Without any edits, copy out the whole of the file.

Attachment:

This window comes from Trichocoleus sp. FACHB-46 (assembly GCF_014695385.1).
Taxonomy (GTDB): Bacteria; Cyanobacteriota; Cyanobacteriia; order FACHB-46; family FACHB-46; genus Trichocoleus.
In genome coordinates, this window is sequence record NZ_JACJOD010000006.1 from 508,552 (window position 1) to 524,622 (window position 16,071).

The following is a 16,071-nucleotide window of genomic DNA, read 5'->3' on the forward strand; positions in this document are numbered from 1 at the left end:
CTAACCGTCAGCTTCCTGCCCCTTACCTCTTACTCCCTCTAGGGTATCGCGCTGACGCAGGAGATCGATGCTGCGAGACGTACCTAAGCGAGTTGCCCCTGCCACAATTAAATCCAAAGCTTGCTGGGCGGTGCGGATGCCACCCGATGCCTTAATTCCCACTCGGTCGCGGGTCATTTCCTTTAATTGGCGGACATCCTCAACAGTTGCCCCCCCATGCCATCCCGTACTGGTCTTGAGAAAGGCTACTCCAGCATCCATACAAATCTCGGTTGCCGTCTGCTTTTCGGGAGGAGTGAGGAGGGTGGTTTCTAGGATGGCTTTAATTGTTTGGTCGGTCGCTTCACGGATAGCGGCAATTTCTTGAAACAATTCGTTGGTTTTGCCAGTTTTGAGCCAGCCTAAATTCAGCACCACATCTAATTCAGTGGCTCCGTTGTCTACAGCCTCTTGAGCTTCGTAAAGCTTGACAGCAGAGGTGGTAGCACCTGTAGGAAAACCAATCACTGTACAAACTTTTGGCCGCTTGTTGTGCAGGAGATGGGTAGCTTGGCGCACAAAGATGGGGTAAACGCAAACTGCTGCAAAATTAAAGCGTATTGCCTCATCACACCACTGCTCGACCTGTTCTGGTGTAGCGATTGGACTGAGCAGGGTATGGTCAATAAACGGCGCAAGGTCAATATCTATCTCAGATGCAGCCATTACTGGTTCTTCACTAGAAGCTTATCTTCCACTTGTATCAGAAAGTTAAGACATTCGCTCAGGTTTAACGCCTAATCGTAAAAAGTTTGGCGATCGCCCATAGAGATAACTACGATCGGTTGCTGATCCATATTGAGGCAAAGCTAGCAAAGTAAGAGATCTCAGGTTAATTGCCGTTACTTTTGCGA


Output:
This window comes from Trichocoleus sp. FACHB-46 (assembly GCF_014695385.1).
Taxonomy (GTDB): Bacteria; Cyanobacteriota; Cyanobacteriia; order FACHB-46; family FACHB-46; genus Trichocoleus.
In genome coordinates, this window is sequence record NZ_JACJOD010000006.1 from 508,552 (window position 1) to 524,622 (window position 16,071).

The following is a 16,071-nucleotide window of genomic DNA, read 5'->3' on the forward strand; positions in this document are numbered from 1 at the left end:
CTAACCGTCAGCTTCCTGCCCCTTACCTCTTACTCCCTCTAGGGTATCGCGCTGACGCAGGAGATCGATGCTGCGAGACGTACCTAAGCGAGTTGCCCCTGCCACAATTAAATCCAAAGCTTGCTGGGCGGTGCGGATGCCACCCGATGCCTTAATTCCCACTCGGTCGCGGGTCATTTCCTTTAATTGGCGGACATCCTCAACAGTTGCCCCCCCATGCCATCCCGTACTGGTCTTGAGAAAGGCTACTCCAGCATCCATACAAATCTCGGTTGCCGTCTGCTTTTCGGGAGGAGTGAGGAGGGTGGTTTCTAGGATGGCTTTAATTGTTTGGTCGGTCGCTTCACGGATAGCGGCAATTTCTTGAAACAATTCGTTGGTTTTGCCAGTTTTGAGCCAGCCTAAATTCAGCACCACATCTAATTCAGTGGCTCCGTTGTCTACAGCCTCTTGAGCTTCGTAAAGCTTGACAGCAGAGGTGGTAGCACCTGTAGGAAAACCAATCACTGTACAAACTTTTGGCCGCTTGTTGTGCAGGAGATGGGTAGCTTGGCGCACAAAGATGGGGTAAACGCAAACTGCTGCAAAATTAAAGCGTATTGCCTCATCACACCACTGCTCGACCTGTTCTGGTGTAGCGATTGGACTGAGCAGGGTATGGTCAATAAACGGCGCAAGGTCAATATCTATCTCAGATGCAGCCATTACTGGTTCTTCACTAGAAGCTTATCTTCCACTTGTATCAGAAAGTTAAGACATTCGCTCAGGTTTAACGCCTAATCGTAAAAAGTTTGGCGATCGCCCATAGAGATAACTACGATCGGTTGCTGATCCATATTGAGGCAAAGCTAGCAAAGTAAGAGATCTCAGGTTAATTGCCGTTACTTTTGCGA